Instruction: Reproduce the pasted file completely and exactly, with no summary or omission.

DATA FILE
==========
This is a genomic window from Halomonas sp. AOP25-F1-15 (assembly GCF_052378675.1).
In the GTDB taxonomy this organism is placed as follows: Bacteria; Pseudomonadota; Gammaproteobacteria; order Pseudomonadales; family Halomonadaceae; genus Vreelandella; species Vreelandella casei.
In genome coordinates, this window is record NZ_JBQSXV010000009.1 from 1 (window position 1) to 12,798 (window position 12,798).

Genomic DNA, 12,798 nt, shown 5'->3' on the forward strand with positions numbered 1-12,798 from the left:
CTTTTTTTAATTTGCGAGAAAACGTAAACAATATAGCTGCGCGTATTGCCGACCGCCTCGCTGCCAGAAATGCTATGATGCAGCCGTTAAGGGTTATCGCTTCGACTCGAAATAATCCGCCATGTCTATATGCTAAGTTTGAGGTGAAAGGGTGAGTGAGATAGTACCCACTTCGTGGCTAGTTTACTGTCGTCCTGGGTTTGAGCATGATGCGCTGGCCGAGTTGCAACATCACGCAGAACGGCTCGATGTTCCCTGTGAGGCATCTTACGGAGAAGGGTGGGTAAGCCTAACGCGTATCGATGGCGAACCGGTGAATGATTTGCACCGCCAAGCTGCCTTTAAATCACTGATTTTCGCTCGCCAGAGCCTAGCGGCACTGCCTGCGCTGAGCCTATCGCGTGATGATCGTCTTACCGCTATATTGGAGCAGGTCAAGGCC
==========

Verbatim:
This is a genomic window from Halomonas sp. AOP25-F1-15 (assembly GCF_052378675.1).
In the GTDB taxonomy this organism is placed as follows: Bacteria; Pseudomonadota; Gammaproteobacteria; order Pseudomonadales; family Halomonadaceae; genus Vreelandella; species Vreelandella casei.
In genome coordinates, this window is record NZ_JBQSXV010000009.1 from 1 (window position 1) to 12,798 (window position 12,798).

Genomic DNA, 12,798 nt, shown 5'->3' on the forward strand with positions numbered 1-12,798 from the left:
CTTTTTTTAATTTGCGAGAAAACGTAAACAATATAGCTGCGCGTATTGCCGACCGCCTCGCTGCCAGAAATGCTATGATGCAGCCGTTAAGGGTTATCGCTTCGACTCGAAATAATCCGCCATGTCTATATGCTAAGTTTGAGGTGAAAGGGTGAGTGAGATAGTACCCACTTCGTGGCTAGTTTACTGTCGTCCTGGGTTTGAGCATGATGCGCTGGCCGAGTTGCAACATCACGCAGAACGGCTCGATGTTCCCTGTGAGGCATCTTACGGAGAAGGGTGGGTAAGCCTAACGCGTATCGATGGCGAACCGGTGAATGATTTGCACCGCCAAGCTGCCTTTAAATCACTGATTTTCGCTCGCCAGAGCCTAGCGGCACTGCCTGCGCTGAGCCTATCGCGTGATGATCGTCTTACCGCTATATTGGAGCAGGTCAAGGCC